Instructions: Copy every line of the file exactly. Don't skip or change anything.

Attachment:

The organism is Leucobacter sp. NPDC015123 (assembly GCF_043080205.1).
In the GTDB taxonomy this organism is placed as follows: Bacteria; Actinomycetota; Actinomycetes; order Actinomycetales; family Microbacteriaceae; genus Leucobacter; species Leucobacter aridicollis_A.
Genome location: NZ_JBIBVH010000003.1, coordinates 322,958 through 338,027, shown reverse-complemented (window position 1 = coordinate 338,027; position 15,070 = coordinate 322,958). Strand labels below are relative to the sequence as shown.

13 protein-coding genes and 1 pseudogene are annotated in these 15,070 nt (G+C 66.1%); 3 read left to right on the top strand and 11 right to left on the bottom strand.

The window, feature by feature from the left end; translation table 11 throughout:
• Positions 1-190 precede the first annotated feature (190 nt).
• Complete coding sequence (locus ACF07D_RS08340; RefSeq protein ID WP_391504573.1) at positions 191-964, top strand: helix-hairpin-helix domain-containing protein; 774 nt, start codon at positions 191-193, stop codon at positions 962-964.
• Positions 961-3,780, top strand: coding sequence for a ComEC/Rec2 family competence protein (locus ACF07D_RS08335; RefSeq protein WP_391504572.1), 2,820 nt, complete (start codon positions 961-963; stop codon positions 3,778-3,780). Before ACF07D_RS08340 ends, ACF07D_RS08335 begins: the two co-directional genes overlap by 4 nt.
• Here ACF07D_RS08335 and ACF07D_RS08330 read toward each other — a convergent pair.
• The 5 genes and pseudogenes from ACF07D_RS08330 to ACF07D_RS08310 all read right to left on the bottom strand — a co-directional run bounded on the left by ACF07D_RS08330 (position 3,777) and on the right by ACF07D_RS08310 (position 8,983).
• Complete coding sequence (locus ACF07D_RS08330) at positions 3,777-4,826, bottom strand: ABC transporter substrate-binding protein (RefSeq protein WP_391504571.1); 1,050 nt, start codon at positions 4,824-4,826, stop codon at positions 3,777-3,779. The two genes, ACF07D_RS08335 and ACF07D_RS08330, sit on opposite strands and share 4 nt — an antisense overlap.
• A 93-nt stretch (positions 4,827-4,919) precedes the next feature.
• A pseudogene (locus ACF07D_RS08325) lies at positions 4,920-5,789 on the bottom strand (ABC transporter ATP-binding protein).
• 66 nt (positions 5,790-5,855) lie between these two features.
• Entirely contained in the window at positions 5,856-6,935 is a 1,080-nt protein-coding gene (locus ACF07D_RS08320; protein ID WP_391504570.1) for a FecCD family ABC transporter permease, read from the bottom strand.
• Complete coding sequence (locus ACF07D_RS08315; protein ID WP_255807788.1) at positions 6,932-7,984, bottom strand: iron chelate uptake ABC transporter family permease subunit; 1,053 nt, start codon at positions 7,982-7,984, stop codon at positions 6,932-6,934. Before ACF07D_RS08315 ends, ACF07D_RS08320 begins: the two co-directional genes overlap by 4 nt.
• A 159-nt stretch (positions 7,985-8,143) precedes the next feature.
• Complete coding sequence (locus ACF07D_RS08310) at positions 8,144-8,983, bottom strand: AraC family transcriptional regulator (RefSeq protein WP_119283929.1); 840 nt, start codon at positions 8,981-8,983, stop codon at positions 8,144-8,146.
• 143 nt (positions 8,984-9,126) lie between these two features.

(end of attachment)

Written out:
The organism is Leucobacter sp. NPDC015123 (assembly GCF_043080205.1).
In the GTDB taxonomy this organism is placed as follows: Bacteria; Actinomycetota; Actinomycetes; order Actinomycetales; family Microbacteriaceae; genus Leucobacter; species Leucobacter aridicollis_A.
Genome location: NZ_JBIBVH010000003.1, coordinates 322,958 through 338,027, shown reverse-complemented (window position 1 = coordinate 338,027; position 15,070 = coordinate 322,958). Strand labels below are relative to the sequence as shown.

13 protein-coding genes and 1 pseudogene are annotated in these 15,070 nt (G+C 66.1%); 3 read left to right on the top strand and 11 right to left on the bottom strand.

The window, feature by feature from the left end; translation table 11 throughout:
• Positions 1-190 precede the first annotated feature (190 nt).
• Complete coding sequence (locus ACF07D_RS08340; RefSeq protein ID WP_391504573.1) at positions 191-964, top strand: helix-hairpin-helix domain-containing protein; 774 nt, start codon at positions 191-193, stop codon at positions 962-964.
• Positions 961-3,780, top strand: coding sequence for a ComEC/Rec2 family competence protein (locus ACF07D_RS08335; RefSeq protein WP_391504572.1), 2,820 nt, complete (start codon positions 961-963; stop codon positions 3,778-3,780). Before ACF07D_RS08340 ends, ACF07D_RS08335 begins: the two co-directional genes overlap by 4 nt.
• Here ACF07D_RS08335 and ACF07D_RS08330 read toward each other — a convergent pair.
• The 5 genes and pseudogenes from ACF07D_RS08330 to ACF07D_RS08310 all read right to left on the bottom strand — a co-directional run bounded on the left by ACF07D_RS08330 (position 3,777) and on the right by ACF07D_RS08310 (position 8,983).
• Complete coding sequence (locus ACF07D_RS08330) at positions 3,777-4,826, bottom strand: ABC transporter substrate-binding protein (RefSeq protein WP_391504571.1); 1,050 nt, start codon at positions 4,824-4,826, stop codon at positions 3,777-3,779. The two genes, ACF07D_RS08335 and ACF07D_RS08330, sit on opposite strands and share 4 nt — an antisense overlap.
• A 93-nt stretch (positions 4,827-4,919) precedes the next feature.
• A pseudogene (locus ACF07D_RS08325) lies at positions 4,920-5,789 on the bottom strand (ABC transporter ATP-binding protein).
• 66 nt (positions 5,790-5,855) lie between these two features.
• Entirely contained in the window at positions 5,856-6,935 is a 1,080-nt protein-coding gene (locus ACF07D_RS08320; protein ID WP_391504570.1) for a FecCD family ABC transporter permease, read from the bottom strand.
• Complete coding sequence (locus ACF07D_RS08315; protein ID WP_255807788.1) at positions 6,932-7,984, bottom strand: iron chelate uptake ABC transporter family permease subunit; 1,053 nt, start codon at positions 7,982-7,984, stop codon at positions 6,932-6,934. Before ACF07D_RS08315 ends, ACF07D_RS08320 begins: the two co-directional genes overlap by 4 nt.
• A 159-nt stretch (positions 7,985-8,143) precedes the next feature.
• Complete coding sequence (locus ACF07D_RS08310) at positions 8,144-8,983, bottom strand: AraC family transcriptional regulator (RefSeq protein WP_119283929.1); 840 nt, start codon at positions 8,981-8,983, stop codon at positions 8,144-8,146.
• 143 nt (positions 8,984-9,126) lie between these two features.